The war in Ukraine has done enormous economic damage to both Ukraine and Russia. Ukrainian GDP declined 30 percent in 2022 while Russia’s declined about three percent. Russia was hit hard by economic sanctions in 2014 for taking Crimea and parts of eastern Ukraine, and sanctions for its 2022 invasion made it even more isolated from the global economy. Russia’s only arms imports now come from equally poor North Korea (artillery ammo) and Iran (cheap Shahed 131/136 cruise missiles). Payment is by barter. North Korea gets badly needed food and oil supplies while Iran receives modern jet fighters and other military tech. China and India help with the funding by purchasing heavily discounted Russian oil and natural gas.
Recently Western sanctions were expanded, blocking Russia from obtaining a lot of industrial equipment for factories or establishing new ones. Russia now has a more difficult time obtaining machine tools and components needed be used to build weapons. These include motors and other components for UAVs, including lithium-ion batteries that power most UAVS. Many of these banned components for weapons are also used in non-military items. These are called dual use items, and the new sanctions ban them as well because this is how you guarantee no supplies of items that can be used to build weapons. This includes complex systems like missiles, which require specific chemicals needed to fabricate the solid-fuel motors used.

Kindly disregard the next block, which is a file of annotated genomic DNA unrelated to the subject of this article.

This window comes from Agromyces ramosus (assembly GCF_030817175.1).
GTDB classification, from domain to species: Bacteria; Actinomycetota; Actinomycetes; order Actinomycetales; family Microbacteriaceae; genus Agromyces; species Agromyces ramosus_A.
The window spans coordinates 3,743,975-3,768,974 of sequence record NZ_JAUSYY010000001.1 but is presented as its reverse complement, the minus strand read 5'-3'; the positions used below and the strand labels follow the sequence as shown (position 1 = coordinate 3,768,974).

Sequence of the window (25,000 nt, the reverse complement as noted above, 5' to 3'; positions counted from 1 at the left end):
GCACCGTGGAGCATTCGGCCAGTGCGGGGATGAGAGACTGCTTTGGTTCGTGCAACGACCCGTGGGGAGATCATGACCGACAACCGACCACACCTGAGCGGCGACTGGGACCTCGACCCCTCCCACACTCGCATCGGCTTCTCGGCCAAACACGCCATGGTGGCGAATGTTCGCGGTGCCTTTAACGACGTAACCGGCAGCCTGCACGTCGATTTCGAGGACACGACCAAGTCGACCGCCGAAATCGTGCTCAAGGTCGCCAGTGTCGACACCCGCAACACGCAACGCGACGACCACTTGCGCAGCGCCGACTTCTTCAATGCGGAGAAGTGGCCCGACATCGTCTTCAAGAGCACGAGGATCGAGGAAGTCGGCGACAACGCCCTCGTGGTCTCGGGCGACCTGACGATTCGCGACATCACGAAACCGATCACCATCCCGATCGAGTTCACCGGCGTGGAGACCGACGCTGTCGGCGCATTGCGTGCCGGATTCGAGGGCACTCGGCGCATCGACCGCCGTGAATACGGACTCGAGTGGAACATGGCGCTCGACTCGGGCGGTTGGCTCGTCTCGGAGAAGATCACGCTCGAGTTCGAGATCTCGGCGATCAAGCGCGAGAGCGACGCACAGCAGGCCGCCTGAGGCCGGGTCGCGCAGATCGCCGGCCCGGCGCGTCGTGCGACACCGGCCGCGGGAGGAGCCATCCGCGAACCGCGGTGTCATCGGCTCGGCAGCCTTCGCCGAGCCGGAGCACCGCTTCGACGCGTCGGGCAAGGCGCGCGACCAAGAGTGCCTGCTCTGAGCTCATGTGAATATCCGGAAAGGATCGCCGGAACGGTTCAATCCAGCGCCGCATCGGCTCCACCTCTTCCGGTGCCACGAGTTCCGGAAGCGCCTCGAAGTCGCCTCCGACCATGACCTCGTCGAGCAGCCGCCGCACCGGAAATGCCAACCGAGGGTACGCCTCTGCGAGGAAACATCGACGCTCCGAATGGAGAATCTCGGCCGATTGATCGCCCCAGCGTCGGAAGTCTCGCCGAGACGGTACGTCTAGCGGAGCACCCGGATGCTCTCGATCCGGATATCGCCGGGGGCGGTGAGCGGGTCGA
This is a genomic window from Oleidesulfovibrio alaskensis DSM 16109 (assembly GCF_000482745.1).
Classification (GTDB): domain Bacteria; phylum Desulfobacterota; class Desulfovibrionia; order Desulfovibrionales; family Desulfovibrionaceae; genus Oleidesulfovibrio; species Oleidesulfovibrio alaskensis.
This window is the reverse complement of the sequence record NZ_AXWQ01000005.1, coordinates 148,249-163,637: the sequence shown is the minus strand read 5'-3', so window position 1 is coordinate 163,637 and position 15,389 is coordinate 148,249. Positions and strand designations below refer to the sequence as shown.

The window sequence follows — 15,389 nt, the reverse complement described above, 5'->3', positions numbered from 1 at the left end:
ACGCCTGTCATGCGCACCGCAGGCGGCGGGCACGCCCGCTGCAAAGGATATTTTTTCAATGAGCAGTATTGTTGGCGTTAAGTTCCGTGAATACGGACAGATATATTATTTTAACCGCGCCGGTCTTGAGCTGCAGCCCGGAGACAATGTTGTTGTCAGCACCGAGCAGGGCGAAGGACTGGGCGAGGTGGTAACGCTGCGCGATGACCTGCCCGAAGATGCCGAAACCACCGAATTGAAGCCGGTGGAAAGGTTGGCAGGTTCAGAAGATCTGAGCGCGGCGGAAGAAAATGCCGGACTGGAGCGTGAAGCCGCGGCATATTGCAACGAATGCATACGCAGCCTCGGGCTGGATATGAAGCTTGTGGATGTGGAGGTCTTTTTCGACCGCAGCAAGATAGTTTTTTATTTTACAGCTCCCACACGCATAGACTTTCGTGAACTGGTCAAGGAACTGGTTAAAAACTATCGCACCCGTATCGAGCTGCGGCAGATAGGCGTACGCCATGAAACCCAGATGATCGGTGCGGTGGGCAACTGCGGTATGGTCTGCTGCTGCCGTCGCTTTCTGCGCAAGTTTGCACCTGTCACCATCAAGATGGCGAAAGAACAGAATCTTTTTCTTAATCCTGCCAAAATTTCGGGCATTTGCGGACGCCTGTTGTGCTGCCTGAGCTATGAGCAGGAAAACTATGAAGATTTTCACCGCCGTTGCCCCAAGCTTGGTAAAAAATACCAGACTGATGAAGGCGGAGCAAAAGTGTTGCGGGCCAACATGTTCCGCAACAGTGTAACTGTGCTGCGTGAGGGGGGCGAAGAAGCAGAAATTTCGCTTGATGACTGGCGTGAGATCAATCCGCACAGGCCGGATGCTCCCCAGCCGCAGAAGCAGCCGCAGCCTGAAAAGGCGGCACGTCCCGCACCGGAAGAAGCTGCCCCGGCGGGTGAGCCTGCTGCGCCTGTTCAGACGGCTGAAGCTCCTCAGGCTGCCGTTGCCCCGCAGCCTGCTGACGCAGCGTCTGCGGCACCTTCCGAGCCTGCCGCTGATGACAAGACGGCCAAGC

There are alternative sources for sanctioned items, but the cost is higher, delivery takes longer, and regular deliveries are not guaranteed. Using smugglers to deal with sanctions is expensive but Russia must pay to keep essential war-time industries going.
Dealing with sanctions also requires a lot of money and Russian government debt is more expensive to raise because of higher interest rates for what lenders call high risk of default debt. That has forced Russia to be selective in what military equipment it purchases. For example, the government won’t buy many new rifles for their combat troops because there are still lots of older weapons in storage. That does not always work as it should because many of these old rifles were so poorly maintained that they were often obviously rusty and barely operational. The newly mobilized troops complain but the federal government recognizes that most of these poorly trained and equipped soldiers won’t last long in combat. Local governments of places many of the new troops come from suffer most of the blowback for this and often organize efforts to raise money locally to buy new weapons and other equipment for the local men now in the army.
Foreign suppliers are few and provide low quality weapons. This includes Iranian propeller-driven small UAVs armed to perform as slow-moving cruise missiles. Then there are cheap and often elderly North Korean 152mm artillery shells needed to keep the fighting going. The Iranian missiles are not as useful as predicted because the Ukrainians now shoot down nearly all of them. There is still damage, because the wreckage of the downed missiles often still has its explosives on board, and these frequently go off when they hit the ground. If Russia uses a lot of cruise missiles in an attack, more will be downed inside an urban area, where the wreckage does some damage to the Ukrainian infrastructure.